Daniel Suarez ($9,400): Outside of a seventh-place finish in his first trip to Kansas, Daniel Suarez's results here have been disappointing at best. Thankfully for him, his current form says we should be willing to overlook that.

Suarez has been running near the front of the pack all year long, recording four top-10s and finishing 13th or better three additional times. He has done this at all different track types, including a mighty impressive run in this package in Texas. There, Suarez qualified fourth, had an eighth-place average running position, and finished third, the second-best finish of his Cup Series career.

Suarez's salary has risen accordingly, but he has shown multiple times this year that he's still worth this elevated cost. He's someone we shouldn't cross off entirely even if he does manage to qualify in the top 10.

Austin Dillon ($9,000): The Richard Childress Racing cars of Austin Dillon and Daniel Hemric ($5,500) got off to a rough start in the new package, finishing 20th and 23rd, respectively, in Las Vegas despite being fast in practice. Dillon's team has made big gains since then, though, putting him on the map entering Kansas.

Dillon had speed in Fontana, too, winning the pole there. He carried that speed into the race with an 11th-place average running position and a 10th-place finish. He had a similar run in Texas with another 11th-place average running position, showing that a top-10 run is well within his range of outcomes.

Dillon has shown similar potential at Kansas in the past. He finished sixth in both races here in 2016 and brought home an 11th-place finish in 2018. Because Dillon hasn't been busting out top-fives recently, he's not someone we should trust if he qualifies well, but we can look his way should he start outside the top 10.

Ricky Stenhouse Jr. ($8,400): Ricky Stenhouse Jr. hasn't had a top-15 finish since before MLB opening day, so his inclusion in a section about current form likely seems a bit odd. But we've also been on a hiatus from the reduced-horsepower package, coinciding with Stenhouse's dip, and his runs while using this package are noteworthy.

In the first race under the new package, Stenhouse pumped out a sixth-place finish in Las Vegas with an eighth-place average running position. He followed that up with a 14th-place run in Fontana, and he has had a top-16 average running position in all three of our most relevant races. With Vegas being the closest analog to Kansas, Stenhouse's appeal should go up even a bit more.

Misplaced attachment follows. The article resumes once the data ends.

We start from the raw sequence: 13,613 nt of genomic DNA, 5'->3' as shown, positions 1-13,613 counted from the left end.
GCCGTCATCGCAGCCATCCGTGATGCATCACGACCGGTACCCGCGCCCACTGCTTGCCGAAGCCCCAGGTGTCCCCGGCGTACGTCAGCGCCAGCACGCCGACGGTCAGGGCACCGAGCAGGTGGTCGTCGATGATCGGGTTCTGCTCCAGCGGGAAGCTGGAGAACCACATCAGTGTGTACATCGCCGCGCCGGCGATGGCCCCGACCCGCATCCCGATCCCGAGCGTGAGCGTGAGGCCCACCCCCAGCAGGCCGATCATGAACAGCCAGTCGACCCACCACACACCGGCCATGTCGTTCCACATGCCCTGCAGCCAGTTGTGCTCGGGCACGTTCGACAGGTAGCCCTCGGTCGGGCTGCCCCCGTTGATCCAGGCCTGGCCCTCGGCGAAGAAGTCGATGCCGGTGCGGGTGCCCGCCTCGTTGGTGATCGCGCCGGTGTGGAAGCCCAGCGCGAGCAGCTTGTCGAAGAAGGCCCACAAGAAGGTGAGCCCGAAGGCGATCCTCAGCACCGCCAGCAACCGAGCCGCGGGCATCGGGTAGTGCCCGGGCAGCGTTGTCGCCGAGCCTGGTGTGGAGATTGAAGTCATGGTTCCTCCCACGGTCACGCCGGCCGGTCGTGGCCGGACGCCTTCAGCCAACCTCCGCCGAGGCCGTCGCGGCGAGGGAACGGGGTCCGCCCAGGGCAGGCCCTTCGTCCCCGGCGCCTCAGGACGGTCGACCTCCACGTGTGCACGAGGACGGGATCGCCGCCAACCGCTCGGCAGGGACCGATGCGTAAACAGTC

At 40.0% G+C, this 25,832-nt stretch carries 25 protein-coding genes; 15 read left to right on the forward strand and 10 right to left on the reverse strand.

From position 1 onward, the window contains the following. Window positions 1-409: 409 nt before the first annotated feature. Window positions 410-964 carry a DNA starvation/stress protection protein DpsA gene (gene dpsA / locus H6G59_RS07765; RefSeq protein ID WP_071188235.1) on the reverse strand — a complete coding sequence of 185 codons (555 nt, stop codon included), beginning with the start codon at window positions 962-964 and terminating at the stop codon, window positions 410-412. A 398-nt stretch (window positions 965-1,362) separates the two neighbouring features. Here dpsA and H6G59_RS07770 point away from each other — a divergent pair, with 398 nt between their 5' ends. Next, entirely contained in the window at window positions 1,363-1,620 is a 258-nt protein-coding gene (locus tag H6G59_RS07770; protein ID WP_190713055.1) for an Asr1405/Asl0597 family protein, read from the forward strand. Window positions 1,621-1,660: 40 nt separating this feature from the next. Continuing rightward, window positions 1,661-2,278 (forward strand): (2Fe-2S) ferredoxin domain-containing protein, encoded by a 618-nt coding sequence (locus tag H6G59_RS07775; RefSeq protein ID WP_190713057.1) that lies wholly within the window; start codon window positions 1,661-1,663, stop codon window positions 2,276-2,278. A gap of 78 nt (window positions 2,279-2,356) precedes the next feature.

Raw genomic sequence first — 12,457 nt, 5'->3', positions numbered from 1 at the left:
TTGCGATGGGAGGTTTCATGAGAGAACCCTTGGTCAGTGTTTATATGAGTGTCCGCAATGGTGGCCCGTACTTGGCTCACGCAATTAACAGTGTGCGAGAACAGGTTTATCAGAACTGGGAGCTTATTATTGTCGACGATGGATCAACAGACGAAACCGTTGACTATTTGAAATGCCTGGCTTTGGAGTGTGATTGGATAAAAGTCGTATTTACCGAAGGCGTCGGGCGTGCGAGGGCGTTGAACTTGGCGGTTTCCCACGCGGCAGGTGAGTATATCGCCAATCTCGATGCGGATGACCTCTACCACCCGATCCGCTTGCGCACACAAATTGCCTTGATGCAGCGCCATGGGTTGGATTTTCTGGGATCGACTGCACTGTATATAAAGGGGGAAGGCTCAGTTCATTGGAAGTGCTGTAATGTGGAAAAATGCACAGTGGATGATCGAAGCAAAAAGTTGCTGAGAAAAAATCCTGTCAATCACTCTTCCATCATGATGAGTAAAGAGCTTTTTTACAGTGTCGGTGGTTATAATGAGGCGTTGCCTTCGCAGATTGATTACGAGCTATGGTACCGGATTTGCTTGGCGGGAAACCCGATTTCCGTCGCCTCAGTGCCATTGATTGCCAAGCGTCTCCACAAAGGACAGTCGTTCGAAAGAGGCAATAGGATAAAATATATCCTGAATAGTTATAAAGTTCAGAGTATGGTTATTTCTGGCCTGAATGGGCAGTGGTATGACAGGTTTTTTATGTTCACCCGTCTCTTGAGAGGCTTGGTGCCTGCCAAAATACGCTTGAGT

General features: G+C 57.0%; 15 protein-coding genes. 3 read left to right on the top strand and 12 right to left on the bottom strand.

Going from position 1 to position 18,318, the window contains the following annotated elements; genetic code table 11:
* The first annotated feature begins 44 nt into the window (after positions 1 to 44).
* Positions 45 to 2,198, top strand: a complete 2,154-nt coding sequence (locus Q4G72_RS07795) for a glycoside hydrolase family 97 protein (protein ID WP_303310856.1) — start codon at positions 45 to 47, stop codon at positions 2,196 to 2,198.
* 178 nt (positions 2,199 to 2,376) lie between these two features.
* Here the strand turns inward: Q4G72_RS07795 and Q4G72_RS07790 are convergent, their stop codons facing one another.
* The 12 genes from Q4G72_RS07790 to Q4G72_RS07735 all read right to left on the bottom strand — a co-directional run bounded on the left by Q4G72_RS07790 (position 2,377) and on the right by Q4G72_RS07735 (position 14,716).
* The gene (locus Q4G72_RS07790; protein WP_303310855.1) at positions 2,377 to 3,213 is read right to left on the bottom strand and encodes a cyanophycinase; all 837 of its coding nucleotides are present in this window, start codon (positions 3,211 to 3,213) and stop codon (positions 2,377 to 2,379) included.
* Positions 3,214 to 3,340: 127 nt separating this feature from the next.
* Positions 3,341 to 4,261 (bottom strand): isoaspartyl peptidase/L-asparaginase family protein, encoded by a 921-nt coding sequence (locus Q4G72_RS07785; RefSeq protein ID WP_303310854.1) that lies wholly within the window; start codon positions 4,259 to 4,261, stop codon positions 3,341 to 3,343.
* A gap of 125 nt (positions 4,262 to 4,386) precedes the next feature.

Although Stenhouse has never had a top-10 in Kansas, he has flirted with that honor several times. He has three 11th-place finishes (including one in each of the past two seasons) and has been 13th two additional times. Given how much the new package seems to play to Stenhouse's strengths, we'd be wise not to let his recent poor runs stop us from using him if he's fast in practice.

William Byron ($7,200): William Byron's teammates, Bowman and Chase Elliott ($13,200) are -- justifiably -- getting all the hype in the Hendrick camp right now. But Byron continued a trend last week that should inspire confidence as he heads into Kansas.

Byron ran up front for most of the race at Dover, posting a 12th-place average running position with an eighth-place finish. It was his third consecutive race with a top-13 average running position and his fourth in the past five races. He has had a top-13 average running position in two of the three races with this aero package, and he cashed one of them in for a sixth-place finish in Texas.

It took a while for Byron to mesh with his new crew chief, Chad Knaus, as they finished 15th or worse in each of the first six races. But things have been considerably better since then, and Byron's salary has remained low. Assuming Byron doesn't qualify too well, we should be actively trying to get up to him at $7,200 rather than settling for the drivers with less finishing-position upside below $7,000.